Cape Froward is somewhat south of Punta Arenas.. and that is the actual most extreme southern part of the continent.  The "Grand Isle" de Tierra del Fuego says it all... it's basically a giant island area, and Cape Horn... well- it's not a Cape at all, literally.  It's called Cape Horn, or Cabo de Hornos, of course, after the Dutch van Hoorn, but it's technically an island.  No matter.  No place else in the whole world is Cape Horn, and that's a fact !

We ambled around the waterfront again and looked at some relics of shipwrecks from long ago, and viewed the coastal patrol boats of the Chilean Navy, and eventually made it back to town where I checked in at the Mare Australis office, which was quite close to where the hotel was.  Julio had to drop me off for a few hours since he had some family stuff and meetings to attend to, so I strolled around, and went to place nearby for some coffee and lunch, and noted this very old and barely-walking man who came in to hang out for a while.  I think the waitress types knew him, and treated him with sincere respect.

He was dressed in an old suit.  The waitress had asked one customer to give him a cigarette, and when the guy started chatting with me a bit... and he was harmless enough, I gave him several of the ciggie sticks, which both he and the waitress appreciated greatly.  Since it was not expensive, I went across the street to hang out and go through the mansion museum again, and then through the park where I bought a few more momento items from some of the informal merchants there... and it was "their day" since one or more of the major cruise ships was there... a Holland America ship, I recall.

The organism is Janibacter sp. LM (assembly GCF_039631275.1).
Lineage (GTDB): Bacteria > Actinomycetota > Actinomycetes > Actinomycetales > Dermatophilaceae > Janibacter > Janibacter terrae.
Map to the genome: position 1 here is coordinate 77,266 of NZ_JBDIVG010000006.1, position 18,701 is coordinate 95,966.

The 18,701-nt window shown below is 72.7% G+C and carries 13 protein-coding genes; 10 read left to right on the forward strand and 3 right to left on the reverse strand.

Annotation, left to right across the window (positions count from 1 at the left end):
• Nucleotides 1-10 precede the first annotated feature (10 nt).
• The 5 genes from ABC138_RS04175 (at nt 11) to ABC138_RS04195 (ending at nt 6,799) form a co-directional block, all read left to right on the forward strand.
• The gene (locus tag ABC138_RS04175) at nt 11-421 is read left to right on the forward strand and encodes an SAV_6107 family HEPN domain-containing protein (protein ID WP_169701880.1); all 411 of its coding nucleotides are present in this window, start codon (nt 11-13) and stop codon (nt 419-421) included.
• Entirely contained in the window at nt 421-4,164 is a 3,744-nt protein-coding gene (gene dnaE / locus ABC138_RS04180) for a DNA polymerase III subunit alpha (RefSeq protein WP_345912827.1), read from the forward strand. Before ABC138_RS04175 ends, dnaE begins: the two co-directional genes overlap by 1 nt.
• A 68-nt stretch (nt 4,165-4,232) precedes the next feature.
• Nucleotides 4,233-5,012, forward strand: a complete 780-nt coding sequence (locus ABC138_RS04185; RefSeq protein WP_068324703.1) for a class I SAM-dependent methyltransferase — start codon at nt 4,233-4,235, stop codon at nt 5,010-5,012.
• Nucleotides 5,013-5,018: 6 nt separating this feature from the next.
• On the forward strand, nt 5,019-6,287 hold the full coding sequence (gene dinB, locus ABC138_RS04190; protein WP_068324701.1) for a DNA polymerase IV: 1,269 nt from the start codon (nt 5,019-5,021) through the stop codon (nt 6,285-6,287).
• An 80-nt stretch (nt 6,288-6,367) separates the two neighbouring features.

Cruceros Australis does "expedition cruises" between Punta Arenas and Ushuaia, Argentina... 3-night from Argentina and 4-night from Punta Arenas.

They have two specific-purpose ships... the Via Australis and Mare Australis, of about 2500 tons, no more than 126 passengers, with four or five Zodiacs for excursions.  They are newer ships, comfortable and clean, and the only such ships allowed commercially to navigate those waters in the glacier areas, the protected islands, and as such... render superb service.  I'd done some research on this for a couple years, and knew a lot about it and also knew that there was likely no other way, save a private yacht, to get through that area. IIn much of that area, there is NO human habitation within 100 miles, and I already anticipated utterly spectacular scenery.  I'd worked out the schedule, my time allowed, and air schedules to know that leaving from where I was would be best, and would see the most.  I was hardly let down in the least.

Julio was back in about four hours or so and took me down to the waterfront pier area, where we chatted a bit more, and waited for a special bus that takes you out to the ship.  Finally we spoke about good old money and he said he wanted little more than gas money, since he'd found it interesting.  Well.  The guy demanded little, had paid for some extra museum tickets and such, so... uh- no way, Julio.  I gave him a bundle of Chilean peso's for the gas and some US currency ( all far more than just the gas money, for crying out loud... ) and he said it was more than fair.  He deserved every last penny, or would that be peso or centavo for it.  We exchanged email and final chat, and the guy gave me a mild hug ( which Chilean guys do... ) and we bid farewell.  He was a huge part in making the trip thus far just that much more memorable.